“We do exactly what we like. That’s how it goes when you have your own band. Some of our songs are 10 seconds long. Some are 4 minutes long. We don’t care. Because it doesn’t matter. We have a lot of different sounding songs. Welcome to our world.”


I had the absolute pleasure to go backstage after the gig and chat with Holly and Dave about the history of The Lovely Eggs, their hometown Lancaster, band babies and their favourite TV shows.


What has been the best date of the tour so far?
Holly:
We are on a 9 date tour but it’s in 3 parts with 4 dates down South, then 3 dates up North and then 2 dates in Scotland. Tonight has been the best so far - because it’s up North, it’s only an hour back home, having friends here supporting us, playing and generally a good crowd, you know! They’re all good though, I can’t really pick a favourite. It’s like being asked “Which is your favourite kid?” All gigs we play are good.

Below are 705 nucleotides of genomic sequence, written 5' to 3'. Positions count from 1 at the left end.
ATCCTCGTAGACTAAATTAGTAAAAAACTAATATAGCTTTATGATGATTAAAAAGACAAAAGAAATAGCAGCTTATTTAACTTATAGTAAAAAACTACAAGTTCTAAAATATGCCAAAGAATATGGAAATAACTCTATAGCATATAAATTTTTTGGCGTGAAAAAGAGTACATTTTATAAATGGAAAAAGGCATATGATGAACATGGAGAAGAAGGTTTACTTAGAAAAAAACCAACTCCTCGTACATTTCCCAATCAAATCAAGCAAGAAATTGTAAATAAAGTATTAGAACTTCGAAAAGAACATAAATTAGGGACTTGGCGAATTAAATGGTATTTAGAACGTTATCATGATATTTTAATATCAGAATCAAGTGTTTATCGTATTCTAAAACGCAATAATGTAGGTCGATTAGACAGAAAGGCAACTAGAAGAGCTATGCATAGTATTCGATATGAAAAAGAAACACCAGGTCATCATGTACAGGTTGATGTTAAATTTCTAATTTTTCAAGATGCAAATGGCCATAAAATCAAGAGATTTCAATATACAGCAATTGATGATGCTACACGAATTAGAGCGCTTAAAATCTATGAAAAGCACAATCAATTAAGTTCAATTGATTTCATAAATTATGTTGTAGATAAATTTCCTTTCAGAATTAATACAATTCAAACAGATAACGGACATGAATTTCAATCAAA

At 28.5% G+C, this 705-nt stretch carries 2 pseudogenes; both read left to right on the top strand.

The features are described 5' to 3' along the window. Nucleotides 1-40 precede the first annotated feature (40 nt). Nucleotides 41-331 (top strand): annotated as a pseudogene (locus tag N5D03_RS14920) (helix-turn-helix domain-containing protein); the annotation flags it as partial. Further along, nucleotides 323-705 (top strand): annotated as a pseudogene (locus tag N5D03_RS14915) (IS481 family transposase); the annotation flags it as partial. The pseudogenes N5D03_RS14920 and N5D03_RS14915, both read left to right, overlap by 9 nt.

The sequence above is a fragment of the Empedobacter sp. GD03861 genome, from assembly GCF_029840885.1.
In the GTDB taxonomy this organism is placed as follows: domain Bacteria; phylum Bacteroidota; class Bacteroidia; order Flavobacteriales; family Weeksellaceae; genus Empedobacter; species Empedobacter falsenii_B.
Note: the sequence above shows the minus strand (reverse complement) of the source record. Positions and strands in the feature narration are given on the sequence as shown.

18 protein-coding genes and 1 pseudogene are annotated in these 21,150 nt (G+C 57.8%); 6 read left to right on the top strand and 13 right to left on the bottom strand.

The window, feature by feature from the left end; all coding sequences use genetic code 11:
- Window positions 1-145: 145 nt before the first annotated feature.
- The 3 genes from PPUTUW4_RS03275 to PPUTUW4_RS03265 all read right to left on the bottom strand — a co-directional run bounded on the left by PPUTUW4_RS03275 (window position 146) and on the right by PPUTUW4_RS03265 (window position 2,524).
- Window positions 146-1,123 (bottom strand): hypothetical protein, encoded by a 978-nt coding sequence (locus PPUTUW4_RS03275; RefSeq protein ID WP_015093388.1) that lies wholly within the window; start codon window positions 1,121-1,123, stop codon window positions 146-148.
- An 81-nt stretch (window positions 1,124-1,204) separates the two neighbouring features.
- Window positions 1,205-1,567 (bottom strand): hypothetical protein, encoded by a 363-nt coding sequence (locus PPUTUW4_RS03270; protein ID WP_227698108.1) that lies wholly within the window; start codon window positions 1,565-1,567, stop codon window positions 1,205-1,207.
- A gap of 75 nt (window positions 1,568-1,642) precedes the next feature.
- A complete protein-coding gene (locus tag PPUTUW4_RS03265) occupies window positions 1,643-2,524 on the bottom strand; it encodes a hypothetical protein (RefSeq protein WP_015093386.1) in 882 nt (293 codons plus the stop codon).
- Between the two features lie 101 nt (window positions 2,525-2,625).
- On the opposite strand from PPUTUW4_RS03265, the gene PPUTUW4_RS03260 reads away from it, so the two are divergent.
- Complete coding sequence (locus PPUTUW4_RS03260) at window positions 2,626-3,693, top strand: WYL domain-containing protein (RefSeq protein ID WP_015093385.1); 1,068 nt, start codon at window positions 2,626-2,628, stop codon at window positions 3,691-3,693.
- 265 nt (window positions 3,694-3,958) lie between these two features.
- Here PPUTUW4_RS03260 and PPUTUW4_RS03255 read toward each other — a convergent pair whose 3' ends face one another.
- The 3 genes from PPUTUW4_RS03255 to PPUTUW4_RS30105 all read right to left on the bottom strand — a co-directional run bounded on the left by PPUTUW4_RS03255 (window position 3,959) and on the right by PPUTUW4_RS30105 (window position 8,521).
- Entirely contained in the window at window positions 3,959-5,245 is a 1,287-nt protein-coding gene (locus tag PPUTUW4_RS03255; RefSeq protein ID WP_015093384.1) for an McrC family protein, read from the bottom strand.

What’s the longest tour you’ve ever done?
David:
21 consecutive days, we did America! It was pretty extreme and it was in this tiny car with another band.

Holly: Me and David were sat in the back with a bass drum separating us.

David: Yeah we couldn’t talk to each other and the other two, I’m not going to say who it is, but they were bickering constantly. In hindsight, it was quite amusing, but at the time was quite scary. We also had nowhere to stay each night so the other band would ask whilst they were on stage if anybody had anywhere we could stay. Can you imagine that? Everywhere you went thought it was an instant party. A rock ‘n’ roll band from England are coming to stay so let’s get a 24 pack in and let’s have a party.

Holly: And we didn’t have any bedding, we had no sleeping bags. We bought two beach towels, didn’t we! And we either slept on them if the floor was so minging, or if it was cold we slept with them over us like a blanket. It was hard!

David: It was a crazy tour.


How did The Lovely Eggs come about?
Holly: